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ProCon News Article

Construction Industry Network



HEALTH secretary Matt Hancock has said that he is not opposed to construction sites reopening, as long as staff abide by social distancing guidelines for health and safety amidst the COVID-19 pandemic.

Several companies including housebuilders Taylor Wimpey and Persimmon have already announced plans to ask staff back to work or re-open sites at limited capacity. This is a move also welcomed by the housing secretary, Robert Jenrick, who encouraged other housebuilders to follow suit.

National property, construction and infrastructure consultancy Pick Everard has shared its advice for keeping staff safe when returning to construction sites during the Coronavirus pandemic.

James Hymers, Associate at Pick Everard, said: “Industry leaders are coming together to help companies find safe and practicable ways of working during this difficult period.

“The Construction Leadership Council (CLC) has created a set of site operating procedures to assist with implementing a plan and the Health and Safety Executive (HSE) has stated they will take enforcement action where employers are not taking reasonable steps to address social distancing.

“The public may still believe only key workers and essential work should be happening and contractors, so clients should be prepared for potential comments when returning to work. So long as the CLC guidance, social distancing and/or clear measures that prevent transmission are in place this should satisfy an enforcing authority responding to such public queries.

Site Operating Procedures

“The industry must take responsibility for ensuring site workers are kept safe and that health and safety arrangements on their sites remain suitable and sufficient. As well as managing the risk of transmission on site, employers must consider the commute to and from the workplace in line with current government advice. Employers should also consider protocol should someone fall ill on site – and what steps will be taken to prevent transmission both at work and before they return home to self-isolation.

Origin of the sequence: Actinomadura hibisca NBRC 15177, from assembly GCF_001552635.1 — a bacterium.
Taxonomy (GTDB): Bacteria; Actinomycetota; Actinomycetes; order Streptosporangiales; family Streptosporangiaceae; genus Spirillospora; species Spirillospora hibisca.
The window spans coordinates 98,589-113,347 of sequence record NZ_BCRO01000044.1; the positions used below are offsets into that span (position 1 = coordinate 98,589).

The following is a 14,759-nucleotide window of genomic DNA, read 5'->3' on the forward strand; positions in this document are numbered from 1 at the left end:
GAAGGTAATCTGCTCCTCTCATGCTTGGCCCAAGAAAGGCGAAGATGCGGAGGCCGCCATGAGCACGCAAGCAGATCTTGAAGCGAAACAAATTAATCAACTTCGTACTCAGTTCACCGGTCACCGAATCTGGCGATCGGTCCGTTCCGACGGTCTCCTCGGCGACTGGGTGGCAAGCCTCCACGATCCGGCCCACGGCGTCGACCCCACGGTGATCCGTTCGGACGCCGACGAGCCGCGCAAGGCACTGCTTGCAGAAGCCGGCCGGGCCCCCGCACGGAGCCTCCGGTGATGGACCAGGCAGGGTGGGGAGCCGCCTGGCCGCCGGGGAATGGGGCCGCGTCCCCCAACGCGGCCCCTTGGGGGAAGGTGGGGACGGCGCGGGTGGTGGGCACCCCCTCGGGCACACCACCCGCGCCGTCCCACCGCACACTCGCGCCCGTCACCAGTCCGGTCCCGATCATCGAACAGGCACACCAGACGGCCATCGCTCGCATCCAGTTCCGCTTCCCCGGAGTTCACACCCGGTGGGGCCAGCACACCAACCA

“Where work cannot take place from home, social distancing guidelines should be adhered to. If this is not possible given the nature of a particular task, employers should ‘consider’ whether the works are necessary and if they are, implement measures to prevent transmission of the virus.

What if a site has to close?

“In addition to the site operating procedures, the CLC has produced guidance for where a construction site requires mothballing. While government guidance encourages sites to remain operational, this may not be possible due to issues with supply chain, workers being unwell or constraints to social distancing guidance amongst other issues.

“This may mean a site must close temporarily. In this instance, the Principal Contractor would still have a duty of care over the site, its visitors and anyone who might enter it illegally – as such, the site must be left clear and safe before it is closed. This may involve additional security measures being put in place, finishing essential works or implementing temporary safety measures to prevent injury to anyone who may trespass while it is not operational.

Taking a collaborative approach

“It is inevitable that there may be programme and cost implications associated with the measures that must be put in place to ensure that social distancing guidelines are adhered to – it may be necessary to defer certain aspects of a build until a full workforce can return or to temporarily stop while appropriate measures are implemented.

“A collaborative approach among the project team is therefore key. In planning effectively for changes to working practices and potential delays, recovery following the COVID-19 crisis can be accelerated.”

For more information on how our in-house experts can help you please visit or contact James Hymers, Associate, Health & Safety Consultancy on 0345 045 0050 or

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